You've somehow stumbled upon the page of Dan DeWitt, genre-hopping author of the zombie thriller ORPHEUS, the Norse mythology adventure ODINSONS, and the horror short-story collection UNDERNEATH. There's lots more where those came from, so stick around.

Thursday, June 30, 2011

New post over at coffeeshopdaily!

The devil's in too much detail.


The virtual book tour, and why I'm looking to do one.

Before the days of e-publishing, the words "book tour" to an author meant, among other things, gas, lots of mileage, and possibly appearances with little to no turnout. All of this was done to support their print book.

This still happens to some extent, but ebook authors have devised a new form of book tour, one that is much less time-consuming, embraces technology, and is free: the virtual book tour.

Wednesday, June 29, 2011

"Vanishing on 7th Street": What the heck went wrong?

I had high hopes for "Vanishing on 7th Street." My interest was initially piqued when I heard comparisons of the film to the video game "Alan Wake," which is one of my favorite games in recent memory. The game follows the eponymous main character as he searches for his wife through a living darkness and uses light as a weapon in both typical (flashlight) and creative (flashbang grenades!) ways. "Vanishing" follows four people as they fight to survive against a living darkness using light as a survival tool, so I was in.

There are some nice elements to the movie. The visual effects, particularly the shadow people, are pretty good. The general atmosphere is creepy. There's really a feeling of impending doom as the shadows continue to close, and the survivors' sole sanctuary, day, literally keeps getting shorter.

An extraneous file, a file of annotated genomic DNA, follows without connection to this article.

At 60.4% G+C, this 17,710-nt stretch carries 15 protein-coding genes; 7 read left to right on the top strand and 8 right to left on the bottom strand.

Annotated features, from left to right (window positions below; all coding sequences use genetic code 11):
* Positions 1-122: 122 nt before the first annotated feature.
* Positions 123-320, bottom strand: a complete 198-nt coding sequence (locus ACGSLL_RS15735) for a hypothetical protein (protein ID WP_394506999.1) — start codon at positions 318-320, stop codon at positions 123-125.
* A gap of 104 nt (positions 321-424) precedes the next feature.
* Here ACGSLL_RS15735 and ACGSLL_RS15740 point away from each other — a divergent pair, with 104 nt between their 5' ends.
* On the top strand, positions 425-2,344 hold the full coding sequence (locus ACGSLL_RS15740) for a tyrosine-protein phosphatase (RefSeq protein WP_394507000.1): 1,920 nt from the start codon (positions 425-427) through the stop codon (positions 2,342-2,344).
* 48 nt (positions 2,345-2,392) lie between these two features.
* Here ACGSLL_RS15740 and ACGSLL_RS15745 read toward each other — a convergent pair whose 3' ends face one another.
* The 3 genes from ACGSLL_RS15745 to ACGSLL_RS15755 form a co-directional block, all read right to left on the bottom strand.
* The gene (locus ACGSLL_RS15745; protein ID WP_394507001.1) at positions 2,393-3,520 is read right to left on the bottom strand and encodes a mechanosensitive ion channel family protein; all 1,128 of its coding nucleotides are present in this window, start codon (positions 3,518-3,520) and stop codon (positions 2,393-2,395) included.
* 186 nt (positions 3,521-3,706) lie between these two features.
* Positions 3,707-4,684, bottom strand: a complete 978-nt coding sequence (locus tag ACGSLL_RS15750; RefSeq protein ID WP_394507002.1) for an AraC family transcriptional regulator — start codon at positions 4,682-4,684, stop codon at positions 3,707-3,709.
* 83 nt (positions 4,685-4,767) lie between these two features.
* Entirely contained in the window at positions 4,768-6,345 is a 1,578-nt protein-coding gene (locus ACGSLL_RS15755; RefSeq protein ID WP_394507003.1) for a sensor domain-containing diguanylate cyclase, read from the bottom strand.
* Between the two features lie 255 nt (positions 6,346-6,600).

The four leads do a generally respectable job carrying a movie in which the rules keep changing, several plot points that seem relevant in the beginning are abandoned, and the end gives you no payoff or explanation whatsoever. The director wanted to make the movie deliberately vague...has that ever worked out well?

Where it really falls apart for me is the characters' lack of preparation. For me, it's infuriating.

*spoilers ahead*

Incompetech.com: For all of your royalty-free music needs

I posted this before on the old blog, but people are actually starting to read this one, so I thought it was worth another mention. If you have a project (film, podcast, etc.) and you need some free musical scores, check out Incompetech. I'm going to craft a book trailer for Orpheus, and the right music is critical. You can search by genre or, get this, "feel." I searched under the "eerie" feel, sampled some of the tracks, and found the perfect score. All of the guy's work is free, though donations are appreciated.

You're welcome.

Tuesday, June 28, 2011

My self-publishing journey: the first week.

Here's what's happened since I put Underneath up on Smashwords (everything is on Smashwords only, as I'm still awaiting approval to the premium catalog so I can get on the big distributors):

Sunday, June 26, 2011

The joy of horror.